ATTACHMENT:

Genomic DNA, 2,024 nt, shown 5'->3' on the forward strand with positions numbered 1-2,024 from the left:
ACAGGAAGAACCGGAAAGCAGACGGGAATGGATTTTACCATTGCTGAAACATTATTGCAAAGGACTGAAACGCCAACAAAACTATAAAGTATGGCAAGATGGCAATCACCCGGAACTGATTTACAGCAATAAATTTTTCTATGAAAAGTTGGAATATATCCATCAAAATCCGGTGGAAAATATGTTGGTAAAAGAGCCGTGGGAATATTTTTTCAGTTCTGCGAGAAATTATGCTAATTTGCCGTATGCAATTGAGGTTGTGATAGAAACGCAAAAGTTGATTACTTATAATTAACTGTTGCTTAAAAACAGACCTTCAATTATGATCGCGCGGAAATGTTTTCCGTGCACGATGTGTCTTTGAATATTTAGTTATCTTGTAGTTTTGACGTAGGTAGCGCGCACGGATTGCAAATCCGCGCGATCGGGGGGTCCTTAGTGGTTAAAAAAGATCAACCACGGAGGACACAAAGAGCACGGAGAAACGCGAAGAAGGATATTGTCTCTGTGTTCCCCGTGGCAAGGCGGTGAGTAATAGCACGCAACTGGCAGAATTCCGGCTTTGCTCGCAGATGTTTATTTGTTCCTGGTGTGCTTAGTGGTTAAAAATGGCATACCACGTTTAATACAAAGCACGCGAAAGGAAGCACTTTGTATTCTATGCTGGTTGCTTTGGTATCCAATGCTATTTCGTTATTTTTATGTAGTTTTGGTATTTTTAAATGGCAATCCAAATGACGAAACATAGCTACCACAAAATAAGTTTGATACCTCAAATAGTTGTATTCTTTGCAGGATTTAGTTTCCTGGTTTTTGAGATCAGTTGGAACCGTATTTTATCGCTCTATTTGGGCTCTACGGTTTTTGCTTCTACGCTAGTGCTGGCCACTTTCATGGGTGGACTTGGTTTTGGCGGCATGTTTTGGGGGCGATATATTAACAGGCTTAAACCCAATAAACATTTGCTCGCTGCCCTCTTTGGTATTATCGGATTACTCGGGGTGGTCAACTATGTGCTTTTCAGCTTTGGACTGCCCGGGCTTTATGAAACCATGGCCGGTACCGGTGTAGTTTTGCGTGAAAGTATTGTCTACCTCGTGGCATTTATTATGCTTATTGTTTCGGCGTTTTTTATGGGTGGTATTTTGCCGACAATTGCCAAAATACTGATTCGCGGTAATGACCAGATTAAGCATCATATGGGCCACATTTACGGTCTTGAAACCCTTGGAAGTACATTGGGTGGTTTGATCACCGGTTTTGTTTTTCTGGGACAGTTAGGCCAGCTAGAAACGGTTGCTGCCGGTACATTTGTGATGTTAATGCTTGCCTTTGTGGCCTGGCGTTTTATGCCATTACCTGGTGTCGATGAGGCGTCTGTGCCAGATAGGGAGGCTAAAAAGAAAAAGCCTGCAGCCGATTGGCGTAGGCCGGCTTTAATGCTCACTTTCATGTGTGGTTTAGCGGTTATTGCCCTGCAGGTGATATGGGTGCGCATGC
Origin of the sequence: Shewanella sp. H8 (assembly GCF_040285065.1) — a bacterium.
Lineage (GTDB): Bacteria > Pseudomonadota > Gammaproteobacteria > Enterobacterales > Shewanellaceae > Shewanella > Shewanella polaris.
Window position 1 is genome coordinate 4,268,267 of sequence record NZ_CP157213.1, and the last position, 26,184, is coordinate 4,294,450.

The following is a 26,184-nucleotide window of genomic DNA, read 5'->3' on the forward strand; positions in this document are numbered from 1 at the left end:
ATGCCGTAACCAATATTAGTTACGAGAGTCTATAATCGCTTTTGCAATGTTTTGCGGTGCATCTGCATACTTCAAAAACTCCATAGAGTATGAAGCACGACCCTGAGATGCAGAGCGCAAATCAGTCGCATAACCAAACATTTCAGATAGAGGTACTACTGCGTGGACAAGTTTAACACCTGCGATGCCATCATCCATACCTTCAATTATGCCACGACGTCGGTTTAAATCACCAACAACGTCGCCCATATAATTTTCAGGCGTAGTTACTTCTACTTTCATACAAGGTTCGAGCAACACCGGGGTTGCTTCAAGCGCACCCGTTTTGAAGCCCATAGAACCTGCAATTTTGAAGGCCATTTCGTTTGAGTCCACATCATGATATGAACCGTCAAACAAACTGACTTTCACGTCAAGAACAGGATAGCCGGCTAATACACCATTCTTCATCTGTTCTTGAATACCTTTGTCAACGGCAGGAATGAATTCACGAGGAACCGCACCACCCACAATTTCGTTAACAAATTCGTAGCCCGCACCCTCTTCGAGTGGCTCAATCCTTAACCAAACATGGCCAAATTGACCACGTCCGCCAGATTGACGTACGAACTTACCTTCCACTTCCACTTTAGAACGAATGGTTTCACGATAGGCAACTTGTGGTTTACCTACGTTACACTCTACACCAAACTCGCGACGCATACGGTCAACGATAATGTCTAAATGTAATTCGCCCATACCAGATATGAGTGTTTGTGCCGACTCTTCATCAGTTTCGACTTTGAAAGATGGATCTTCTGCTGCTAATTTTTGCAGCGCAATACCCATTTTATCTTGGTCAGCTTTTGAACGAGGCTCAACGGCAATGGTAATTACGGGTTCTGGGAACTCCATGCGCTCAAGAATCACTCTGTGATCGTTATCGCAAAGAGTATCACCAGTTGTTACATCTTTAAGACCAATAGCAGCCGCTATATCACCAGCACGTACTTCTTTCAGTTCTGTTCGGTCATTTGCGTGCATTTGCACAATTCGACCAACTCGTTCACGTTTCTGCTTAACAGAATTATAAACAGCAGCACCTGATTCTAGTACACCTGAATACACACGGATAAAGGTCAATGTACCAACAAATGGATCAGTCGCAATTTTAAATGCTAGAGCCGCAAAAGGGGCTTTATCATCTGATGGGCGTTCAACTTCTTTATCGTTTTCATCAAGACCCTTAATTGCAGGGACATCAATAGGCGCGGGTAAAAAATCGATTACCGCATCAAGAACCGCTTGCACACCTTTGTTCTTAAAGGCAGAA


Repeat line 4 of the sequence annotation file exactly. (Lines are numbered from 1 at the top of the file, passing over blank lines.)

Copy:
Lineage (GTDB): Bacteria > Pseudomonadota > Gammaproteobacteria > Enterobacterales > Shewanellaceae > Shewanella > Shewanella polaris.